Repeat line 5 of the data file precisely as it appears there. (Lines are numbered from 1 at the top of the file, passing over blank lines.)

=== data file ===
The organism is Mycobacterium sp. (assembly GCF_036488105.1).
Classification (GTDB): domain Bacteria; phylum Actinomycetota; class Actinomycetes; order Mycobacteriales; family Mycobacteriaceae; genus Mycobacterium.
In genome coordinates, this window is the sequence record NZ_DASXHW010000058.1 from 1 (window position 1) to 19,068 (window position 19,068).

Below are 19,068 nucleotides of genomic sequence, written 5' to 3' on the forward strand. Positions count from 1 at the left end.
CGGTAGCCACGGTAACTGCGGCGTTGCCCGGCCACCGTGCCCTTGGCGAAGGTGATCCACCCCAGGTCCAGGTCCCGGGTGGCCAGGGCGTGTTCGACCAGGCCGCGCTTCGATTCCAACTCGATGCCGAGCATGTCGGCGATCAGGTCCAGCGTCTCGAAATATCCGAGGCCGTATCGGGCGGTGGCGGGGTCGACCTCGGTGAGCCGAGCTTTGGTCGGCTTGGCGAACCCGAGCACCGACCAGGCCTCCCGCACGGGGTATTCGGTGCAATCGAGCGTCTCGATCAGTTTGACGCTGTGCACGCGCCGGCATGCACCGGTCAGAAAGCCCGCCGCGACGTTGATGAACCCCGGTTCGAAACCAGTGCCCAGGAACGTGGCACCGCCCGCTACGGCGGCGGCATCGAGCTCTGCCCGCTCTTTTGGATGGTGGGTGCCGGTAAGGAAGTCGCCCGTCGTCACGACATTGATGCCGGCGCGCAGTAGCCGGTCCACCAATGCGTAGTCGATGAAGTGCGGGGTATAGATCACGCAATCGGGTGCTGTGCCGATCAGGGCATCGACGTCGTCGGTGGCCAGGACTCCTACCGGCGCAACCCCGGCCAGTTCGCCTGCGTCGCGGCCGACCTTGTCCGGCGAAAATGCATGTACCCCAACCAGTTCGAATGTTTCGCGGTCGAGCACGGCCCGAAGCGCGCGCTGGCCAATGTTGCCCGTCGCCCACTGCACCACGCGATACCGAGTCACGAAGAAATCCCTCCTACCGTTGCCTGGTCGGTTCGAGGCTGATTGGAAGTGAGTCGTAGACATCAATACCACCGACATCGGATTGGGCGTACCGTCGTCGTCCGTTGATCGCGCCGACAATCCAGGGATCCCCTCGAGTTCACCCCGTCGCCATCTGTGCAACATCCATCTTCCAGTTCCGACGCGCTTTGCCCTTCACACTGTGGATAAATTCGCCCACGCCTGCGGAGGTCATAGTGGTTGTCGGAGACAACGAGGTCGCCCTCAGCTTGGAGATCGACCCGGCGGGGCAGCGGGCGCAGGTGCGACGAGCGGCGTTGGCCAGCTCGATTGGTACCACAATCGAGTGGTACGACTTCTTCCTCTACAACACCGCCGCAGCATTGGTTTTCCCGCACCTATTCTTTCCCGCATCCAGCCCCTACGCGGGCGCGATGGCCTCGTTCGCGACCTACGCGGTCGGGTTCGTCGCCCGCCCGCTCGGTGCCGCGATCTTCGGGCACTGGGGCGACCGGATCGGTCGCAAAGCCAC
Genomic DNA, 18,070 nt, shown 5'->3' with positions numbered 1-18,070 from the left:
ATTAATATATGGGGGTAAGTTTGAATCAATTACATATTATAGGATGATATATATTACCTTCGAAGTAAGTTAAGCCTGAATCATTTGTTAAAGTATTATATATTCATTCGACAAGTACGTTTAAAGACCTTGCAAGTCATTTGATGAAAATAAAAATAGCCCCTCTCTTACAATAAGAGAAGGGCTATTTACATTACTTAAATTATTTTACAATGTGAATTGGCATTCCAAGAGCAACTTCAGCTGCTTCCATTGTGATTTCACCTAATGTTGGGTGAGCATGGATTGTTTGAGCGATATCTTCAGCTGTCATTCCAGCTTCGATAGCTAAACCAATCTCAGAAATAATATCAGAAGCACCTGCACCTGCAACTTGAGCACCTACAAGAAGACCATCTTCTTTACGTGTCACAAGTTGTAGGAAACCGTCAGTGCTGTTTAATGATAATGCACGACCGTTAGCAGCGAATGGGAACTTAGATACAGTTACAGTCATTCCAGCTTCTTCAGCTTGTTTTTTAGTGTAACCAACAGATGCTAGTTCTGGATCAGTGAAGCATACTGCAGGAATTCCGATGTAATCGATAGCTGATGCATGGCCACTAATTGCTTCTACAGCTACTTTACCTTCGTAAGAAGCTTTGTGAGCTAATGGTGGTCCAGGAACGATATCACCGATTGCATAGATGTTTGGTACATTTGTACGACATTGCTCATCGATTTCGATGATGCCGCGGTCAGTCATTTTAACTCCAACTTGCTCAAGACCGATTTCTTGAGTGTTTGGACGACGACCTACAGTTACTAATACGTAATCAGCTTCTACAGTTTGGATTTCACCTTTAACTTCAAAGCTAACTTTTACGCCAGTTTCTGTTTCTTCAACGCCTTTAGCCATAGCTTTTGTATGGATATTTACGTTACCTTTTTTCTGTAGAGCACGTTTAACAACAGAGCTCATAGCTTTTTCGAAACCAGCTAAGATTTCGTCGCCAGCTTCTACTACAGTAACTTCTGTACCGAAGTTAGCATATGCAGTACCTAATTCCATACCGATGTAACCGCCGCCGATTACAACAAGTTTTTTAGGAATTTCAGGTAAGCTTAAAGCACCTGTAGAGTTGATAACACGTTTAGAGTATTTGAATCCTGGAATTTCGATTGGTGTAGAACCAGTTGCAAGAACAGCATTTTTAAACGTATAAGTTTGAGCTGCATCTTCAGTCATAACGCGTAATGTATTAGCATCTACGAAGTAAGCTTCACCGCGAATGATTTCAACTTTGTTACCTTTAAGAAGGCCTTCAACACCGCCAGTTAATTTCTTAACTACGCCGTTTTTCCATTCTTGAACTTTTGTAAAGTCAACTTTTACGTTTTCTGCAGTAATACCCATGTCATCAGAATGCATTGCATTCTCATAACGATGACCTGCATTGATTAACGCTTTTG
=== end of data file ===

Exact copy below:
CGGTAGCCACGGTAACTGCGGCGTTGCCCGGCCACCGTGCCCTTGGCGAAGGTGATCCACCCCAGGTCCAGGTCCCGGGTGGCCAGGGCGTGTTCGACCAGGCCGCGCTTCGATTCCAACTCGATGCCGAGCATGTCGGCGATCAGGTCCAGCGTCTCGAAATATCCGAGGCCGTATCGGGCGGTGGCGGGGTCGACCTCGGTGAGCCGAGCTTTGGTCGGCTTGGCGAACCCGAGCACCGACCAGGCCTCCCGCACGGGGTATTCGGTGCAATCGAGCGTCTCGATCAGTTTGACGCTGTGCACGCGCCGGCATGCACCGGTCAGAAAGCCCGCCGCGACGTTGATGAACCCCGGTTCGAAACCAGTGCCCAGGAACGTGGCACCGCCCGCTACGGCGGCGGCATCGAGCTCTGCCCGCTCTTTTGGATGGTGGGTGCCGGTAAGGAAGTCGCCCGTCGTCACGACATTGATGCCGGCGCGCAGTAGCCGGTCCACCAATGCGTAGTCGATGAAGTGCGGGGTATAGATCACGCAATCGGGTGCTGTGCCGATCAGGGCATCGACGTCGTCGGTGGCCAGGACTCCTACCGGCGCAACCCCGGCCAGTTCGCCTGCGTCGCGGCCGACCTTGTCCGGCGAAAATGCATGTACCCCAACCAGTTCGAATGTTTCGCGGTCGAGCACGGCCCGAAGCGCGCGCTGGCCAATGTTGCCCGTCGCCCACTGCACCACGCGATACCGAGTCACGAAGAAATCCCTCCTACCGTTGCCTGGTCGGTTCGAGGCTGATTGGAAGTGAGTCGTAGACATCAATACCACCGACATCGGATTGGGCGTACCGTCGTCGTCCGTTGATCGCGCCGACAATCCAGGGATCCCCTCGAGTTCACCCCGTCGCCATCTGTGCAACATCCATCTTCCAGTTCCGACGCGCTTTGCCCTTCACACTGTGGATAAATTCGCCCACGCCTGCGGAGGTCATAGTGGTTGTCGGAGACAACGAGGTCGCCCTCAGCTTGGAGATCGACCCGGCGGGGCAGCGGGCGCAGGTGCGACGAGCGGCGTTGGCCAGCTCGATTGGTACCACAATCGAGTGGTACGACTTCTTCCTCTACAACACCGCCGCAGCATTGGTTTTCCCGCACCTATTCTTTCCCGCATCCAGCCCCTACGCGGGCGCGATGGCCTCGTTCGCGACCTACGCGGTCGGGTTCGTCGCCCGCCCGCTCGGTGCCGCGATCTTCGGGCACTGGGGCGACCGGATCGGTCGCAAAGCCAC